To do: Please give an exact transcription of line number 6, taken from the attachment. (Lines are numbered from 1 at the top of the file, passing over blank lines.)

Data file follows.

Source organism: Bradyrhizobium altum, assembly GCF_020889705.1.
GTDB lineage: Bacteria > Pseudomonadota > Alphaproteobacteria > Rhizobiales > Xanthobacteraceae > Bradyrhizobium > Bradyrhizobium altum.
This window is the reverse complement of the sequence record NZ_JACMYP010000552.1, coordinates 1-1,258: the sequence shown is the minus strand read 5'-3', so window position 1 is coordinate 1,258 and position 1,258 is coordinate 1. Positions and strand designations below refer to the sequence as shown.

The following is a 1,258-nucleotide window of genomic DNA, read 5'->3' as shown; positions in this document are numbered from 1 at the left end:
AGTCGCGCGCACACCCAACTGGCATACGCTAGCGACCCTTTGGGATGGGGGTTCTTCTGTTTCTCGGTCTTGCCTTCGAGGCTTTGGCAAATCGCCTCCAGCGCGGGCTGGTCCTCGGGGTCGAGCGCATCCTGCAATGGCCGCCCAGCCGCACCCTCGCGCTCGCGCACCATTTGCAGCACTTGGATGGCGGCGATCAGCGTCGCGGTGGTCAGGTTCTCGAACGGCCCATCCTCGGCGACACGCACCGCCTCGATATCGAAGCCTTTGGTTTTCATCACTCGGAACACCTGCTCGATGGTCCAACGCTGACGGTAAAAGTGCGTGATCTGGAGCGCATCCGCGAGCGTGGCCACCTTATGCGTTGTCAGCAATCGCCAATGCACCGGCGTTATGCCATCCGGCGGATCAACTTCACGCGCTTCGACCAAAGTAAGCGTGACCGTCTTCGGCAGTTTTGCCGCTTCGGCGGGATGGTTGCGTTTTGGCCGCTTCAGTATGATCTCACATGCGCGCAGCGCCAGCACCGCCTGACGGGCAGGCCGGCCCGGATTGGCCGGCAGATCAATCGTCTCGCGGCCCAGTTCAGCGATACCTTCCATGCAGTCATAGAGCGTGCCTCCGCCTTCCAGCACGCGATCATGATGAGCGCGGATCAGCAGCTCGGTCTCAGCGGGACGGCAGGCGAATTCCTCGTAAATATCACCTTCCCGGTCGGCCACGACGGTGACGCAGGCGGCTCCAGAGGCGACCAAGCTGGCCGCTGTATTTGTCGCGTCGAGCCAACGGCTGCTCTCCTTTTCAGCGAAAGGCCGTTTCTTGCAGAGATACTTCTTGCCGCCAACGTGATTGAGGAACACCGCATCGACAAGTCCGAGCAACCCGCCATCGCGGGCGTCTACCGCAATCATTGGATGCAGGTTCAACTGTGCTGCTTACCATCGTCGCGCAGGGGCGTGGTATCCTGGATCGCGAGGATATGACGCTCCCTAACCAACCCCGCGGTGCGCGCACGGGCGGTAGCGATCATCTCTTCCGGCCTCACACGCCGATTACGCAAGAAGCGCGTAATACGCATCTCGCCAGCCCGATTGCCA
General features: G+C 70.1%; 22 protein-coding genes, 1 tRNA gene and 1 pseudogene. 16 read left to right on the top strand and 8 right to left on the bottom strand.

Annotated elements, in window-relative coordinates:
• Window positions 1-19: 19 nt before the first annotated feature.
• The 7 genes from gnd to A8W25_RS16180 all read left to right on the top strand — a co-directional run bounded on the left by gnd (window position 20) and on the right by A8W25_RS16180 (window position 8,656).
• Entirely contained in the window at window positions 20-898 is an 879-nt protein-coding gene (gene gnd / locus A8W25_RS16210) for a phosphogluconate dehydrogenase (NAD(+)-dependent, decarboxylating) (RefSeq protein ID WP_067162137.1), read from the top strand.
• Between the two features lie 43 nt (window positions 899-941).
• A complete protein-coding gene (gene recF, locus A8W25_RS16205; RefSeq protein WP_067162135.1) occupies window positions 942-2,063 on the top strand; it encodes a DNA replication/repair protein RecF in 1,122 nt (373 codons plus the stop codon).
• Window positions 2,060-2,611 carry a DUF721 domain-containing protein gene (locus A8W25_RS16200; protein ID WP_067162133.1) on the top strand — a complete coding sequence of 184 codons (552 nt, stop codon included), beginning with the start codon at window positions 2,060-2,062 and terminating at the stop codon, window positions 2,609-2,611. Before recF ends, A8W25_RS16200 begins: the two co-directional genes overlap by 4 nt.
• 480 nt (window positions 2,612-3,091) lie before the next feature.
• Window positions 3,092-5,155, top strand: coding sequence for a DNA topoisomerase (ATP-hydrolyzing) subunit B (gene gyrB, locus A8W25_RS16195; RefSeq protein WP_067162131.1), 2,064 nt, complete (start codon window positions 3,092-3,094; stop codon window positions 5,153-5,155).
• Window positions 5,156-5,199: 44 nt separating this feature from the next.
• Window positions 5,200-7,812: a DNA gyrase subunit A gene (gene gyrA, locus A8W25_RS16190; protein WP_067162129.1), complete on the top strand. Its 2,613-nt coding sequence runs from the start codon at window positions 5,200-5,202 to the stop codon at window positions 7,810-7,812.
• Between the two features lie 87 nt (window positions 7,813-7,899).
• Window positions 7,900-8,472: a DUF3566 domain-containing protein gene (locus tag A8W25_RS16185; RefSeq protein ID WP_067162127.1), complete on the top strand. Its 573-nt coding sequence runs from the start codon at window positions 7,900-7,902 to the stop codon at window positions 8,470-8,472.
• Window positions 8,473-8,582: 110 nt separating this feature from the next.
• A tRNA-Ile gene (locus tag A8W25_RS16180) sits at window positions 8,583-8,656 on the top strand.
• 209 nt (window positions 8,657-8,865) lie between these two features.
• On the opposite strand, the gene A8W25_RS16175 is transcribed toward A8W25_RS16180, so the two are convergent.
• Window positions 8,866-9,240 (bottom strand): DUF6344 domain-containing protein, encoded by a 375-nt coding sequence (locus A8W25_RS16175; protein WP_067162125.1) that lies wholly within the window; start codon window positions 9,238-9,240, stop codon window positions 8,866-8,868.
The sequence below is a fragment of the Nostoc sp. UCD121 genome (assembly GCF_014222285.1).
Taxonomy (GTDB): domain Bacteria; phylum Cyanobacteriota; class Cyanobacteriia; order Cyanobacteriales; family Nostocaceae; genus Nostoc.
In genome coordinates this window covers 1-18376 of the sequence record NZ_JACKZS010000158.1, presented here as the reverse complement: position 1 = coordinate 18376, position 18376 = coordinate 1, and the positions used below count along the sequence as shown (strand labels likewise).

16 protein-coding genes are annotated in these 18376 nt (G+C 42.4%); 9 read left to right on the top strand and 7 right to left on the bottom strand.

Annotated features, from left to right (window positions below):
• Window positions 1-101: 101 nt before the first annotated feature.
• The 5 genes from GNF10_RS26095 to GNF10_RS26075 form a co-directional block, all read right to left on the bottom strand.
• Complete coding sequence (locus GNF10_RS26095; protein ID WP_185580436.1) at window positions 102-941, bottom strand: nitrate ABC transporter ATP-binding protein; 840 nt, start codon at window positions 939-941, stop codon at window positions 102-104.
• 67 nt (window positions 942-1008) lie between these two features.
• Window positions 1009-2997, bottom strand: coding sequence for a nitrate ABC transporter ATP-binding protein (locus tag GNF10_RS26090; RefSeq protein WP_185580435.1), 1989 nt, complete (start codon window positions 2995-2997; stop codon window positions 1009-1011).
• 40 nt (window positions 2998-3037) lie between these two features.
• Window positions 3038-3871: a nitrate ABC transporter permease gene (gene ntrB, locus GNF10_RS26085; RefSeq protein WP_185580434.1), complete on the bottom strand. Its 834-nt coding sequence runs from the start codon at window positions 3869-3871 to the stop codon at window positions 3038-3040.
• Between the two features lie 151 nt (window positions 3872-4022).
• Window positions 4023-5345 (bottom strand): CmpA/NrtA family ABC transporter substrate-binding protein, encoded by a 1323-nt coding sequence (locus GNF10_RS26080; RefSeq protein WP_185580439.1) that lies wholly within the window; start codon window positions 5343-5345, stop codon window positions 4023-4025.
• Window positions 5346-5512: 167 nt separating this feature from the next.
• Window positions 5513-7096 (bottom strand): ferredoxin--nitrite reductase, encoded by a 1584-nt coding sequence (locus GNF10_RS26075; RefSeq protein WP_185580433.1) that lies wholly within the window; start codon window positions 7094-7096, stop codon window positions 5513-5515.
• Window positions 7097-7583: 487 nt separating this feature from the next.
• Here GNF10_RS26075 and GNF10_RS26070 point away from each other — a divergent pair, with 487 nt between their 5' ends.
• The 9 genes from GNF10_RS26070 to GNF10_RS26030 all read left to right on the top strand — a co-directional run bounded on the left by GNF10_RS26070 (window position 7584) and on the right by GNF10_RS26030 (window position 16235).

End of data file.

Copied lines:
General features: G+C 70.1%; 22 protein-coding genes, 1 tRNA gene and 1 pseudogene. 16 read left to right on the top strand and 8 right to left on the bottom strand.